An inquiry has been launched at a South Tyneside school after exam maladministration was uncovered.
The irregularities in exam papers at Lakes Primary School in Campbell Park Road, Hebburn, sparked a nine-month investigation by the Department of Education’s Standards and Testing Agency (STA) into Key Stage 2 Standard Assessment Tests (SATS) taken by pupils in June last year.
Maladministration was completely unacceptableSTA spokesman
After the watchdog’s in-depth look into how the exams were administered, it has found there was maladministration.
The STA has not disclosed the nature of the irregularities but a spokesman said any maladministration was “completely unacceptable”.
A spokesman for South Tyneside Council said the matter was being taken “very seriously” with school’s head of governors Coun Jim Sewell having ordered an independent investigation.
The spokesman added: “We view this matter very seriously. It is vital that parents and carers in South Tyneside can trust the reliability and integrity of the administration of national tests in our schools. In line with the wishes of the chair of governors, an independent investigation into the maladministration is being carried out.”
The STA probe is believed to have centred on what happened to the papers after the exams were completed.
Coun Sewell said one of the issues concerned multiple choice questions, adding: “Two marks were deducted for one pupil in mental maths and two marks for another’s spelling, but neither made a difference to their overall grades.”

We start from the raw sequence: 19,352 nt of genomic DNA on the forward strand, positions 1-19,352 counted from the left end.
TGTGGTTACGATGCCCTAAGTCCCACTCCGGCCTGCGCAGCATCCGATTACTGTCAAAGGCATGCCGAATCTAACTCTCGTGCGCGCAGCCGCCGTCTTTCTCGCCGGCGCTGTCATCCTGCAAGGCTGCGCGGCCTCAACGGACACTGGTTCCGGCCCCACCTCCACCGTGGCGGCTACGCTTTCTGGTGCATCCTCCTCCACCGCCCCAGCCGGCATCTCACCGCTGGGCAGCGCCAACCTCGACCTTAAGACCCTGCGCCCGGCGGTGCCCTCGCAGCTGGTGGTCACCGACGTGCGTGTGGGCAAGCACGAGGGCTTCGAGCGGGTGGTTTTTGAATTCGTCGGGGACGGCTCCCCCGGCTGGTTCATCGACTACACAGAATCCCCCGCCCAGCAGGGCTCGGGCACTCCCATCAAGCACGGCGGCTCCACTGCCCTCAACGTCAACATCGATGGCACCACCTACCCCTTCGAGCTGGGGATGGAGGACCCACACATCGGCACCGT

As a result of the STA probe, amendments needed to be made to pupils’ mathematics, grammar, punctuation and spelling test results. A number of pupils’ reading test results were also amended, and in some cases annulled.
Wait for results was stressful time for pupils
More than 40 children spent several stressful weeks preparing for their exams at the school last summer.
But, months down the line, pupils and parents were still in the dark over the results, until they were eventually published at the end of the STA probe in April.
Dozens of children who took the SATS have now moved on to senior schools – not knowing how they did in the final stages of their primary education.
Last September headteacher Tony Watson said: “The agency may have seen something it doesn’t like or this could be part of a wider or national process.”
Teachers were interviewed as part of the probe.
An STA spokesman said: “Following an investigation into the administration of 2014 Key Stage 2 tests at Hebburn Lakes Primary School, a decision was made to make amendments and annulments to a number of pupils’ tests.
“Any instances of maladministration of the tests are completely unacceptable.”